Region 12 - Director
(501) 690-0771 firstname.lastname@example.org
(979) 249-4255 email@example.com
Region 18 - Director
CHARLES SCHREINER III* 1964-1967 WALTER G. RIEDEL, JR.* 1967-1969 J.G. PHILLIPS, JR.* 1969-1971 WALTER B. SCOTT* 1971-1973 JAMES WARREN* 1973-1975 J.W. ISAACS* 1975-1977 J.T. “HAPPY” SHAHAN* 1977-1978
JOHN R. BALL 1979-1980
RIEMER CALHOUN, JR. 1990-1992
BILL ANTHONY* 1981-1982
GLEN W. LEWIS 1992-1995
DR. L.V. BAKER 1982-1984
TIM MILLER* 1995-1998
DR. W.D. “BILL” CLARK 1984-1986
SHERMAN BOYLES 1998-2003
RICHARD D. CARLSON 1986-1988
BOB MOORE* 2003-2005
JOHN T. BAKER 1988-1990
JOEL LEMLEY 2006-2007 * DECEASED
(408) 834-0110 firstname.lastname@example.org
— MEMBER —
BEN GRAVETT 2007 DR. FRITZ MOELLER 2007-2009 MAURICE LADNIER 2009-2010 ROBERT RICHEY 2010 STEVEN ZUNKER 2010-2011 BRENT BOLEN 2011-2012 BERNARD LANKFORD 2012-2013
TLBAA EDUCATIONAL/RESEARCH ADVISORY COMMITTEE
Chairman: Dr. Bob Kropp – (580) 336-0220
Matt McGuire - (405) 742-4351
Mark Hubbell – (269) 838-3083
Dr. David Hillis – (512) 789-6659
Felix Serna – (361) 294-5331
John T. Baker – (512) 515-6730
Russell Hooks – (409) 381-0616
Texas Longhorn Trails
Barbara Linke Named President and CEO of TLBAA The TLBAA Board of Directors has unanimously selected Barbara Linke to be the new President and CEO of the TLBAA. Barbara comes to the TLBAA with 31 years of experience in executive and administrative management. For two and a half years, Barbara served as the Executive Director for the Texas Quarter Horse Association (TQHA). There, she was responsible for the day-to-day operations serving a membership of 3,500; oversight of annual budgets; developing marketing plans for print, online and social media; producing publications; planning events and shows; growing breed awareness; maintaining a breed registry and growing membership and sponsorships. She was also influential in industry public policy. Prior to the TQHA, Barbara served in numerous leadership roles within the American Quarter Horse Association for 29 years. Barbara gained experience and knowledge in growing memberships, increasing revenues, planning and implementing shows and events, fundraising and working with breed registries. She brings with her a developed skill at working with members, committees and boards to address association and industry policy as well as directing publications, advertising and marketing programs. "I am truly excited and look forward to working with this great and well-respected organization. My primary goal is to develop an effective communication link between the Board, membership, affiliates and office staff. This would be a link that encourages the exchange of ideas and fully utilizes everyone's expertise to increase membership, registration, rev-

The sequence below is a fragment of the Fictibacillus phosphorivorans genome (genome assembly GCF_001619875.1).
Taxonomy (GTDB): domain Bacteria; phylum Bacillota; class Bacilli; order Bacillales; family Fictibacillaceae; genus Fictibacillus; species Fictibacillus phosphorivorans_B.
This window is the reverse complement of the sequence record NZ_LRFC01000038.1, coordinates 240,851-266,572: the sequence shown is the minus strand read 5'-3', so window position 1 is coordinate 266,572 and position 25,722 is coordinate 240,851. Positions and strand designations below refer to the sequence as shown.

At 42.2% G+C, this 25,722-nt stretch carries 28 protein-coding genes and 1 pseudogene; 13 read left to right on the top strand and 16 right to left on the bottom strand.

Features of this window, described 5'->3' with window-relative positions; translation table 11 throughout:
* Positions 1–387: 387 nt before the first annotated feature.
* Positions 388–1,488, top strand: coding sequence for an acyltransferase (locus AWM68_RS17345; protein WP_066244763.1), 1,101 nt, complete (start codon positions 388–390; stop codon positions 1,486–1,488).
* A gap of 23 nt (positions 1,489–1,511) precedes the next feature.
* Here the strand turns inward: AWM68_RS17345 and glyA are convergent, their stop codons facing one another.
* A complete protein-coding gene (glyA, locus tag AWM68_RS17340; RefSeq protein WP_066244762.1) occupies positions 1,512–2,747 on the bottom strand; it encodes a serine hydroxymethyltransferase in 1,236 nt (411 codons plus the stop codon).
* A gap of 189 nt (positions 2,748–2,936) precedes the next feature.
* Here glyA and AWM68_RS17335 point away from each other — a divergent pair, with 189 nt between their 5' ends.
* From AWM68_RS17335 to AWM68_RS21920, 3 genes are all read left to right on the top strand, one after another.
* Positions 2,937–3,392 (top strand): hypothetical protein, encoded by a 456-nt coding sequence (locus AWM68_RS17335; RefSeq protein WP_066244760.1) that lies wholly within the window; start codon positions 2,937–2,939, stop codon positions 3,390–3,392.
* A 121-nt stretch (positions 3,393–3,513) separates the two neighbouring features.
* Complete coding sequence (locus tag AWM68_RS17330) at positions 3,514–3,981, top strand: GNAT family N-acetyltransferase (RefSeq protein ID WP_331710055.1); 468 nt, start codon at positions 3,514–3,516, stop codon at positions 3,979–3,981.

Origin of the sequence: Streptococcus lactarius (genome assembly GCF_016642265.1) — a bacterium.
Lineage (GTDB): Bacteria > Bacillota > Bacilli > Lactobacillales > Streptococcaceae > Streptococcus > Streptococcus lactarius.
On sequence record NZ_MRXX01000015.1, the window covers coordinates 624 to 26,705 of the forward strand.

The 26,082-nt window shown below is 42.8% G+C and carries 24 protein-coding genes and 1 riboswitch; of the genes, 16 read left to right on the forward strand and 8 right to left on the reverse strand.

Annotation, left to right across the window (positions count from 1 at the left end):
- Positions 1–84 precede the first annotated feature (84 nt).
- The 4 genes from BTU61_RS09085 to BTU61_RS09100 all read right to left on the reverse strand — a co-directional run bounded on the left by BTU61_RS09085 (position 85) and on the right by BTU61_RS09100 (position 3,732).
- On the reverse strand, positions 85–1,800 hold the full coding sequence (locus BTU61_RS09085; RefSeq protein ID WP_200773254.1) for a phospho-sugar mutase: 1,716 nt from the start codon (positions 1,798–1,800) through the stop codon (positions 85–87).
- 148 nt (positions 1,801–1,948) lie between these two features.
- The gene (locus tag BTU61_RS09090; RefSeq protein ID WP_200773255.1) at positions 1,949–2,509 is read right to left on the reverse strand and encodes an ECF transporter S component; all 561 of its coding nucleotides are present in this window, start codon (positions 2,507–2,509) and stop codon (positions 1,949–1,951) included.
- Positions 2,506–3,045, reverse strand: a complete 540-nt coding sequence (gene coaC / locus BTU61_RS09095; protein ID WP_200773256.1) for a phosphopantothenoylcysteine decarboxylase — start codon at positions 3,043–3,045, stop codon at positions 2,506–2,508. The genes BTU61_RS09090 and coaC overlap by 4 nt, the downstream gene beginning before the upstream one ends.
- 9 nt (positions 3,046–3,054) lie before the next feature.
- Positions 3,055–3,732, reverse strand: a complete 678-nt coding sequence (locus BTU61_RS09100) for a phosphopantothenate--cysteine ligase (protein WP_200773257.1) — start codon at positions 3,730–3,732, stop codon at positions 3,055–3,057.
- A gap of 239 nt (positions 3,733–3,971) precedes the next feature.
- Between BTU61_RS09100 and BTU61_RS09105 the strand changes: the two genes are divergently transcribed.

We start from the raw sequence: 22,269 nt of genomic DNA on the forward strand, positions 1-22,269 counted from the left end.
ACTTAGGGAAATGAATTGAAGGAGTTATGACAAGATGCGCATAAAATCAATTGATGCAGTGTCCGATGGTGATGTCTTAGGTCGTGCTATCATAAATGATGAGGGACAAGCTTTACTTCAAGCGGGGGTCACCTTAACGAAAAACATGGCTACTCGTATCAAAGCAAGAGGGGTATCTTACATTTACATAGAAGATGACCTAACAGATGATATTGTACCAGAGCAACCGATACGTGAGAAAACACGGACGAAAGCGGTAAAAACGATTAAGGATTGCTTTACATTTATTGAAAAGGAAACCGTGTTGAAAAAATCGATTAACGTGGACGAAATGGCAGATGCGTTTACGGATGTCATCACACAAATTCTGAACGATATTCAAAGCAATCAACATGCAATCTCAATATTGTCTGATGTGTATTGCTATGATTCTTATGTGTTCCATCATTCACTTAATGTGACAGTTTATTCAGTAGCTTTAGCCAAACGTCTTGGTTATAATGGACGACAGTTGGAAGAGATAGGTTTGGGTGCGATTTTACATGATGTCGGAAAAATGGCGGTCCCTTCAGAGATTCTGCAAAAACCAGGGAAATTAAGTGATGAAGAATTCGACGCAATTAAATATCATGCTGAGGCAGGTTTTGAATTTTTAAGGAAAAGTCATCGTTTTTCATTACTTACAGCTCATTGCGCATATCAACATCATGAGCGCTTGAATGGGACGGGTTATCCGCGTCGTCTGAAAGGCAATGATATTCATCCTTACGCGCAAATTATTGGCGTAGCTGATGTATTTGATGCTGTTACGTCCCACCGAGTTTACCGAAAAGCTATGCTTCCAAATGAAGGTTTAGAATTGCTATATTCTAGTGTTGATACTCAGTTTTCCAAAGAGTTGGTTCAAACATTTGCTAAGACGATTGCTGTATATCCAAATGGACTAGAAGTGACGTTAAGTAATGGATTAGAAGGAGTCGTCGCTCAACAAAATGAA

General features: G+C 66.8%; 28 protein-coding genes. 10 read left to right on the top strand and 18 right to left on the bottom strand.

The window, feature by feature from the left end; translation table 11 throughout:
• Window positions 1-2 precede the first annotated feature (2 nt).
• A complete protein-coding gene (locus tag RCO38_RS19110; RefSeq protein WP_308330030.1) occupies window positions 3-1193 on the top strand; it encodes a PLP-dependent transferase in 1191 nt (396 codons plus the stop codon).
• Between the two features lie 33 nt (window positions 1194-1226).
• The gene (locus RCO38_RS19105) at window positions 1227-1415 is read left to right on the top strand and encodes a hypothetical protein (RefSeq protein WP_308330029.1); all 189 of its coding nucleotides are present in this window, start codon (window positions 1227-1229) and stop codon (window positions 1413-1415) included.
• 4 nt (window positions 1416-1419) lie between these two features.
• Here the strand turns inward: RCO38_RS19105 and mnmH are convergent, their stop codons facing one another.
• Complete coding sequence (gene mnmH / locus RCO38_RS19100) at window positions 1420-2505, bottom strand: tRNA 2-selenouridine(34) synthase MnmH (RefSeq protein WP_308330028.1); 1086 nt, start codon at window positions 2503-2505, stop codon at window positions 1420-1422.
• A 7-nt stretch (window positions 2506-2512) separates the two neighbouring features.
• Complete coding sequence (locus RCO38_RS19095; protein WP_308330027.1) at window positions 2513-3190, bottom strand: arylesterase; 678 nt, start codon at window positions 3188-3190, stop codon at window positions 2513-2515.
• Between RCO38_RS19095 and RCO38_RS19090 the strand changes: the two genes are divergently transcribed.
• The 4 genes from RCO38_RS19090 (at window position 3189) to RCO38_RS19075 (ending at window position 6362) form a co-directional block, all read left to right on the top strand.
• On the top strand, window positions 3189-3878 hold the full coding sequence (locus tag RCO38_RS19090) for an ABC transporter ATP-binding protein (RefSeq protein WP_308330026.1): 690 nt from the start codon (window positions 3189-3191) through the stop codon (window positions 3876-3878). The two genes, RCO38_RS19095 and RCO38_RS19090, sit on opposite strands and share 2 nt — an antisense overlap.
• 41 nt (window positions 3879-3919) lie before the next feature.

enues, breed awareness and particularly participation in all that the Texas Longhorn Breeders Association of America has to offer," said Linke. Todd McKnight, Chairman of the TLBAA Board of Directors, said, "Barbara is clearly a seasoned leader. Her hands-on leadership style and vast experience dealing with all facets of an association like the TLBAA will be a tremendous benefit to the breed, membership, industry and TLBAA." McKnight went on to say, "The Search Committee conducted a thorough search process to find the ideal candidate to fill the President and CEO position. We needed someone that was accustomed to working with members, committees, affiliates and boards to deliver positive results while meeting expectations and objectives. Barbara's impressive track record and feedback from those she worked with clearly showed she is the one for the job. Her common sense and servant leadership approach have served her well. She has the skill set and abilities to promote the breed, work hand-inhand with the members, be a positive leader in the industry, grow the association on numerous fronts and take the TLBAA to the next level." Linke started her new role as President and CEO of the TLBAA on October 21st. We look forward to Barbara building on our current successes and leading us in a positive direction to fulfill the TLBAA's mission. Our best days are yet to come, and we encourage everyone to support and partner with Barbara to make the TLBAA the best it can be and serve as the industry leader.
Texas Longhorn Trails
$10,000 - Bold Ruler:
$5,000 - Emperor:
Hudson-Valentine Invitational Sale
Christopher Herron Doug & Sandy Stotts
Cowboy Catchit Chex Partnership P&C Pens & Swift Six Ag Works, LLC CV Cowboy Casanova Partnership XCalibur Star Partnership Bob & Pam Loomis Mike & Debbie Bowman
$1,500 - Phenomenon:
$500 - Measles Super Ranger:
Terry & Sherri Adcock Tom & Cay Billingsley Triple R Ranch - Dick & Peg Lowe Alexandra Dees Richard & Sharon Parr Rick & Tracey Friedrich Chris & Christina Clark - Circle Double C Ranch